One month out from the meeting, things were looking bleak for the New England Meeting Industry Conference and Exhibition. “Although the dark clouds were forming during the months of planning and reinventing, no one anticipated the extent of the impact of the economic meltdown or the ‘AIG effect’ on NEMICE,” says Karen King, CMP, CMM, principal, meeting strategists llc, Boston, and vice president of education for the New England chapter of MPI, NEMICE’s sponsor.

With less than a month to go before the meeting in Boston this April, registration was abysmal— less than 15 percent of an already reduced goal. For the newly reinvented event, it was a disaster in the making.

But thanks to some strategic planning and creative solutions, attendance rates boomed at the 11th hour with roughly 85 percent of attendees registering in the last two weeks.

Here’s how NEMICE, and other association meetings, are making the best of a bad economy.

The Comeback Kid
The economy—combined with some recent bad press for the meetings industry over lavish meetings held by financial companies receiving federal bailout money—really took its toll on NEMICE. Initially, conference organizers were expecting 700 attendees; they ended up shooting for around 350. By March, leaders had abandoned all hope of meeting revenue goals and just hoped to break even. But with fewer than 50 registered attendees just weeks out from the event, they were still a long way from the break-even point. So they renegotiated with their supplier partners to mitigate the damages.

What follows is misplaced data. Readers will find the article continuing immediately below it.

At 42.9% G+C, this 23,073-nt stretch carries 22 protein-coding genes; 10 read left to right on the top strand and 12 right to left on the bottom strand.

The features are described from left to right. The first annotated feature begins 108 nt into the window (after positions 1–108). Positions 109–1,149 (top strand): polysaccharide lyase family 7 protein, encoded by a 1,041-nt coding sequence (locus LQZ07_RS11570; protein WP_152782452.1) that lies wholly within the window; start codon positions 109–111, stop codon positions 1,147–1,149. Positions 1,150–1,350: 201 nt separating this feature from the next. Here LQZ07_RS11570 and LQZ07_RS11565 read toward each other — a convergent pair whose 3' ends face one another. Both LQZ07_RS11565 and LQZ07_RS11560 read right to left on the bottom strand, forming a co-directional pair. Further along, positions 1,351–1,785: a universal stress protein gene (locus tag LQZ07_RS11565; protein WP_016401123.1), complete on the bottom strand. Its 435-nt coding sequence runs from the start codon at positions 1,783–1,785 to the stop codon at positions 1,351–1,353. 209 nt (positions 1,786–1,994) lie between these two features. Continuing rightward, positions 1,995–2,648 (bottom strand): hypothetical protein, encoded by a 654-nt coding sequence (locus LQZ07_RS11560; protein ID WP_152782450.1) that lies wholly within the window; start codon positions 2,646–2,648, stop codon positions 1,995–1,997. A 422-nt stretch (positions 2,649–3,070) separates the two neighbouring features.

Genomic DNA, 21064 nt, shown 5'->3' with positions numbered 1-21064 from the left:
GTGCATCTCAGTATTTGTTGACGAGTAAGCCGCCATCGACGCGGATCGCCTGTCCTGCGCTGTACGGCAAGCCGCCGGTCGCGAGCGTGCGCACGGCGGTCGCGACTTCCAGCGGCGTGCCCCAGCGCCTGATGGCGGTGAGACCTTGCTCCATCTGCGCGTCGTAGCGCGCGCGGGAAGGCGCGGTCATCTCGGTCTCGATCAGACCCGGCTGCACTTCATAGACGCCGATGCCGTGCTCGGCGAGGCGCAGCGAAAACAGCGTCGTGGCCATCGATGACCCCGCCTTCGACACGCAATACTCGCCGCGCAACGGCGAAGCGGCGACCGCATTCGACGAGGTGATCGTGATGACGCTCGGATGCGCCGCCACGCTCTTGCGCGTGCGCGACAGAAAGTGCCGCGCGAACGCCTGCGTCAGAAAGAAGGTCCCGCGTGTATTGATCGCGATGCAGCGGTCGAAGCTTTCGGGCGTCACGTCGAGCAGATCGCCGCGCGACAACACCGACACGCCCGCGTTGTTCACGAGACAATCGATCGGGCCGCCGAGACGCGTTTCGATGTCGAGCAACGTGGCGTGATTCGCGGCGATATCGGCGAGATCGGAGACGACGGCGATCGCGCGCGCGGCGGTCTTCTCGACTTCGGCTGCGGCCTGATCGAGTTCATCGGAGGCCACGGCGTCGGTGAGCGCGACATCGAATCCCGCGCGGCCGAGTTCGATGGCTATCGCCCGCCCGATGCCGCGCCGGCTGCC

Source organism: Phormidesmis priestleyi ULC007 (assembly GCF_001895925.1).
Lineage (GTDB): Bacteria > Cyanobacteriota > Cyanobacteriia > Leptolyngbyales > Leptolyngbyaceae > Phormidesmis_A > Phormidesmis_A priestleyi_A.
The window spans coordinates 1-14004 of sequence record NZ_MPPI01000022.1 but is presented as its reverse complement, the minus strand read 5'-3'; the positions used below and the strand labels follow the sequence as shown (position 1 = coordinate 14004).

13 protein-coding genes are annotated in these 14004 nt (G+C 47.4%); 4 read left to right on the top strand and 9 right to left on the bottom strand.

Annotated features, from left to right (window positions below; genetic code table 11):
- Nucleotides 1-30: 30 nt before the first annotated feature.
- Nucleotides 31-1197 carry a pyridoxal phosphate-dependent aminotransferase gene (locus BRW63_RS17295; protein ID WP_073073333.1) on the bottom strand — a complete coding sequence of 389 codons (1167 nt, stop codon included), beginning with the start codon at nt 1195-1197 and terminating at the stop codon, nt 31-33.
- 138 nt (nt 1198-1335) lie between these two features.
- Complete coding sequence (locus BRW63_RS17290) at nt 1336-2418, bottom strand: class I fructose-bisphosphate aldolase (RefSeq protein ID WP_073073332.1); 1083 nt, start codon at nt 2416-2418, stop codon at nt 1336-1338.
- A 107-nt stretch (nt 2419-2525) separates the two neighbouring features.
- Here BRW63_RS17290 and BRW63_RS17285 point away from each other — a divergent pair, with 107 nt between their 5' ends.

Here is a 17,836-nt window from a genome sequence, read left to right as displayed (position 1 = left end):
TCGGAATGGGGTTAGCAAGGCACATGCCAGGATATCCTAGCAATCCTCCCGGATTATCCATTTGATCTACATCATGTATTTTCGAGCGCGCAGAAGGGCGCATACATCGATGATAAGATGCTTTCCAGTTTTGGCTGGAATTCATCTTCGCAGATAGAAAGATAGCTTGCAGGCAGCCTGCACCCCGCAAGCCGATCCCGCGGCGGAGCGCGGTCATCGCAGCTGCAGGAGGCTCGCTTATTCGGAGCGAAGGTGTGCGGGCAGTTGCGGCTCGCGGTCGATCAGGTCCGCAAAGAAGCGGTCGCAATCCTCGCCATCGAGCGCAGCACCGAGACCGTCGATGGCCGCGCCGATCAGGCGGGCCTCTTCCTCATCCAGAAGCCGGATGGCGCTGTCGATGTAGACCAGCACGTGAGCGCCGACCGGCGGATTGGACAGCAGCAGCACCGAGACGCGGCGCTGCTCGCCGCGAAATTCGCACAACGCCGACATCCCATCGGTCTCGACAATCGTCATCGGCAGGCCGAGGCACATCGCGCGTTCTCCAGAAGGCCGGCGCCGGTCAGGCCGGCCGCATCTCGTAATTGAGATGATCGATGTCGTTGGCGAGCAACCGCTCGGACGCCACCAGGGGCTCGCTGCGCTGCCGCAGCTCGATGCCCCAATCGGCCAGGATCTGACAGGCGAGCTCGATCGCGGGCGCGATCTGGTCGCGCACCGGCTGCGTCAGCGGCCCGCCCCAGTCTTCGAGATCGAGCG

First, they worked with the Seaport World Trade Center and Seaport Hotel in Boston, to lower the food-and-beverage minimum. “In the initial agreement, beverage was not included. The hotel changed this and reduced the total minimum spend by 33 percent off the original contract,” says King.

Next, they negotiated with the general contractor, Freeman Decorating, to reduce the cost of exhibit floor carpeting. As part of the effort to redesign the event, the organizers had planned to create a stage in the exhibit hall for the general sessions to drive traffic into the hall and integrate business, networking, and education. Instead, they worked with the contractors and the audiovisual company to move the general session into an auditorium, saving the significant costs for constructing and lighting/ sound required to build a stage in the exhibit hall.

Upping the Head Count
To boost attendance, NEMICE offered exhibitors the opportunity to send free passes for the event to their best clients. While that move resulted in 100 conmore attendees coming to the event, it also lost the chapter $30,000 in potential revenue. But it was worth it because it increased planner traffic, “which is critical to the success and ROI of supplier partners,” says Deborah Matteson, director, strategic development, meeting strategists llc, and a member of the board of directors at MPI New England.

They also revamped the pricing structure. Part of the reinvention was to extend the historically one-day event to two days. To accommodate those who had financial or logistical reasons for not wanting to attend both days, they offered one-day packages at a reduced rate.

These measures did the trick. The event ended up with 305 meeting planner attendees, with 85 percent signing up in the last two weeks. The event also broke even financially, which, under the circumstances, was a success.